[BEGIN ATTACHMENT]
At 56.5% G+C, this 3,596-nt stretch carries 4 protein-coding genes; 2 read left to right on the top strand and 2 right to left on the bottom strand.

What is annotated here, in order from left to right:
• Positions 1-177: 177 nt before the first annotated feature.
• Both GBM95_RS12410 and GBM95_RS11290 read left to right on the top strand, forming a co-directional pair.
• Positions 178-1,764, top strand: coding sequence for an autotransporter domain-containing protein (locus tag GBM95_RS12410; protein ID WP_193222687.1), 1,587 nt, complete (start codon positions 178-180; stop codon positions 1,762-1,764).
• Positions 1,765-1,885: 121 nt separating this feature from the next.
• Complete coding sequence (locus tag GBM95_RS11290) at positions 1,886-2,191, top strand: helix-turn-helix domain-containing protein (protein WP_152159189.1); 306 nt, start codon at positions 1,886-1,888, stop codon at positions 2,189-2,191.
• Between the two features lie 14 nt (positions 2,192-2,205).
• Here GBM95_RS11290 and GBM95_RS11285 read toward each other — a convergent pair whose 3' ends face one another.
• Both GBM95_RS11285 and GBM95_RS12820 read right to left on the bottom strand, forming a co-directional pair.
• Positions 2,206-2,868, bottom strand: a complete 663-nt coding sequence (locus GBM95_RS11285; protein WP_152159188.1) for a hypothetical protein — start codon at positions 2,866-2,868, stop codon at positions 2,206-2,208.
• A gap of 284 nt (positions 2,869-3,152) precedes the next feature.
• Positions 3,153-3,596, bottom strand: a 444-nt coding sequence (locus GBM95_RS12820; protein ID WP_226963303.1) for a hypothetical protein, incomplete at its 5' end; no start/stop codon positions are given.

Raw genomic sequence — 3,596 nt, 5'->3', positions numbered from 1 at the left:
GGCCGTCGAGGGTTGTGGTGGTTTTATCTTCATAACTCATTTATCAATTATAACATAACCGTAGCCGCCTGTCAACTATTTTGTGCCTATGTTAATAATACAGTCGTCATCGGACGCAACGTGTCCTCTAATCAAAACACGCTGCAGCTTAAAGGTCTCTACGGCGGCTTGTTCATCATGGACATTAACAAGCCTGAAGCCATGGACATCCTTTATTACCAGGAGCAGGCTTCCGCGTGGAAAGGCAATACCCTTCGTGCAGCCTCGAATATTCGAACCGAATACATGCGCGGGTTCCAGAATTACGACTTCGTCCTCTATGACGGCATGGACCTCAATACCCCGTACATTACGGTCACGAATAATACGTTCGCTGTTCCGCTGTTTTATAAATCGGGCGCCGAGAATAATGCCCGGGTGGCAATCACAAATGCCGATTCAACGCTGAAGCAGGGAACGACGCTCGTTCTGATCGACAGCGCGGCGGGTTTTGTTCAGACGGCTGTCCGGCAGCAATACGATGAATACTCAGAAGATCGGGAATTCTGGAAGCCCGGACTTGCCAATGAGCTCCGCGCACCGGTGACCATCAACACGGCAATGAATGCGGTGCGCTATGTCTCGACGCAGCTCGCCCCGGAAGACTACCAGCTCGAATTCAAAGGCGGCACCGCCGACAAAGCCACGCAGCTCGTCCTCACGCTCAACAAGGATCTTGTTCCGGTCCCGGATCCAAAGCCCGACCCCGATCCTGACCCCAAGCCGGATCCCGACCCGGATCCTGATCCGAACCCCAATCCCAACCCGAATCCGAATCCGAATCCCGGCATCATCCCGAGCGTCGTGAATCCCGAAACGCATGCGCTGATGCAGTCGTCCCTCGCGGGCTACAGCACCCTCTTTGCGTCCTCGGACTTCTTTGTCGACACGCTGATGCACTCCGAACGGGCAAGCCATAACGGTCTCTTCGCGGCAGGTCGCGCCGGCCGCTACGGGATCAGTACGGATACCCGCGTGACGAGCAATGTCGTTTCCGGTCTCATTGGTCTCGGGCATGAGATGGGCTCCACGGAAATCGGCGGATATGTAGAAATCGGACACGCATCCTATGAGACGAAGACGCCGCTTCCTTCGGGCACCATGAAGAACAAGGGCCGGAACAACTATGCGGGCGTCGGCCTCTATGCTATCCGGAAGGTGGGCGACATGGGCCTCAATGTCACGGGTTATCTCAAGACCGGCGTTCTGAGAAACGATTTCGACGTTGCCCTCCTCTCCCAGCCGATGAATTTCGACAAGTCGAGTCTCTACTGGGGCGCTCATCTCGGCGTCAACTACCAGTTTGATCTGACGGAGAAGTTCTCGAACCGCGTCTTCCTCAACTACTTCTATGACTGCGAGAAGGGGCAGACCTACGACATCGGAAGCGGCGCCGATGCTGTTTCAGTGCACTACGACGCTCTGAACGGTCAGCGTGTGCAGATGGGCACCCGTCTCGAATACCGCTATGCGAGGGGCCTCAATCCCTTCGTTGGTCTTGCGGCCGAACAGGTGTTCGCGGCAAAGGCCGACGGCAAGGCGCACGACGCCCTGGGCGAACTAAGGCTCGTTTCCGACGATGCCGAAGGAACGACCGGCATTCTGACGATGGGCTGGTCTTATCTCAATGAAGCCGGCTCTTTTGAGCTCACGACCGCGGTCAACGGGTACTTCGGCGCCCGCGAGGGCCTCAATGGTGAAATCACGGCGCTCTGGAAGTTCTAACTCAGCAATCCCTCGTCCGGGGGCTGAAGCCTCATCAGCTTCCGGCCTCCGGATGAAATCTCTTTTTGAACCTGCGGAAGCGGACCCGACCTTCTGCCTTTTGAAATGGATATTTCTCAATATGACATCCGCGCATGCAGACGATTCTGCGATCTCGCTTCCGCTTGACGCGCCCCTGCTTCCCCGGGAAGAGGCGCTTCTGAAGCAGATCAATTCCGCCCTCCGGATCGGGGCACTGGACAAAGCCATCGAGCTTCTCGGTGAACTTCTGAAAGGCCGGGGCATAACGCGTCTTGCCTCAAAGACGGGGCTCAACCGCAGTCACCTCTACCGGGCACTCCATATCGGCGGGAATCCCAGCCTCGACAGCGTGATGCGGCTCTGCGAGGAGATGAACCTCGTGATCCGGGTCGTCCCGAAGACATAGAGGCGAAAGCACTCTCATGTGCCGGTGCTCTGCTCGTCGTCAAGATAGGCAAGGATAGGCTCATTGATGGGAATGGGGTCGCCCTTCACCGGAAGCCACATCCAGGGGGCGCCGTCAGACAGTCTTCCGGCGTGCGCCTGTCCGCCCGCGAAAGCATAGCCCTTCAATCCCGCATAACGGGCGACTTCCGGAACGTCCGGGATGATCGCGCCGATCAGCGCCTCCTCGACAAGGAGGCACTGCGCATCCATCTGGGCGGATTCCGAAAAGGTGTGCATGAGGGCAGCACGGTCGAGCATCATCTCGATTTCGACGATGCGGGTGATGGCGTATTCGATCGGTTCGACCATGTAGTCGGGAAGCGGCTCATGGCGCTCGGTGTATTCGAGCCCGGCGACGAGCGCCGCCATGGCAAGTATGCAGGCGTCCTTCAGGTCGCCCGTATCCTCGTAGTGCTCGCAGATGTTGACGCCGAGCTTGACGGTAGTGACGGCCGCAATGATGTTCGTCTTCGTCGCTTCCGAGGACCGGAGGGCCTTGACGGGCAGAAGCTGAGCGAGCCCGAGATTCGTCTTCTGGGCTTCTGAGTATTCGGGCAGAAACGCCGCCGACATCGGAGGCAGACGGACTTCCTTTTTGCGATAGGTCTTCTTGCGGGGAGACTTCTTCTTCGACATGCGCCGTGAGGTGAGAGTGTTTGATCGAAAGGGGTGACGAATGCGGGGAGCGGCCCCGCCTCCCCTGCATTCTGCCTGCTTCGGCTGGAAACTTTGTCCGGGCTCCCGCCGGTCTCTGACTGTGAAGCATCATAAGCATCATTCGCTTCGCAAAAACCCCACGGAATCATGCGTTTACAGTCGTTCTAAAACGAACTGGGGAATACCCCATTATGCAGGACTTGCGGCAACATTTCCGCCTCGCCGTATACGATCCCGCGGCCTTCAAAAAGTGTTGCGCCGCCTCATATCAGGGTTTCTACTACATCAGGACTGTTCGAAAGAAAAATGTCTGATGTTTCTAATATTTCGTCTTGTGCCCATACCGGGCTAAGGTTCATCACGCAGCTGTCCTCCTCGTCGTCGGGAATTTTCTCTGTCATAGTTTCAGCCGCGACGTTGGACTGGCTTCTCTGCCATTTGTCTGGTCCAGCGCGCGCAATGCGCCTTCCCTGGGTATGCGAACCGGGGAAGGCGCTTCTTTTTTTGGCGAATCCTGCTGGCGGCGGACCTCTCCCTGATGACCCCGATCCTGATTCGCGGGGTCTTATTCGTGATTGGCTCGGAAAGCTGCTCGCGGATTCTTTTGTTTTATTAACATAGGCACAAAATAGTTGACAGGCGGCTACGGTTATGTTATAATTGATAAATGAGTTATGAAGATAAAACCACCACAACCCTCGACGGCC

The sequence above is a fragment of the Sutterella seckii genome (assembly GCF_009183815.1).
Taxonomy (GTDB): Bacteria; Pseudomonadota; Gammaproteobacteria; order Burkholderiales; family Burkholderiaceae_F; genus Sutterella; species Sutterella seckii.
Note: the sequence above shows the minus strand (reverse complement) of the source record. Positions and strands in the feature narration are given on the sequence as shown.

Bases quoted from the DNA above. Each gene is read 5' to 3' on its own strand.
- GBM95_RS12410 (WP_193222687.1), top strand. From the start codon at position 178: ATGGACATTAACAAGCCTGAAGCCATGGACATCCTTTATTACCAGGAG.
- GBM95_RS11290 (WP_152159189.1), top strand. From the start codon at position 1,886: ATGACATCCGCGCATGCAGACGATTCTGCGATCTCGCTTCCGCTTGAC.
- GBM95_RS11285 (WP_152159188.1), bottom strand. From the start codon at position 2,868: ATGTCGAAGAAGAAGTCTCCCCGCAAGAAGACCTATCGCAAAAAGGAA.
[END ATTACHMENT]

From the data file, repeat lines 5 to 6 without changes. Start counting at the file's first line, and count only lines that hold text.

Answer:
• Positions 178-1,764, top strand: coding sequence for an autotransporter domain-containing protein (locus tag GBM95_RS12410; protein ID WP_193222687.1), 1,587 nt, complete (start codon positions 178-180; stop codon positions 1,762-1,764).
• Positions 1,765-1,885: 121 nt separating this feature from the next.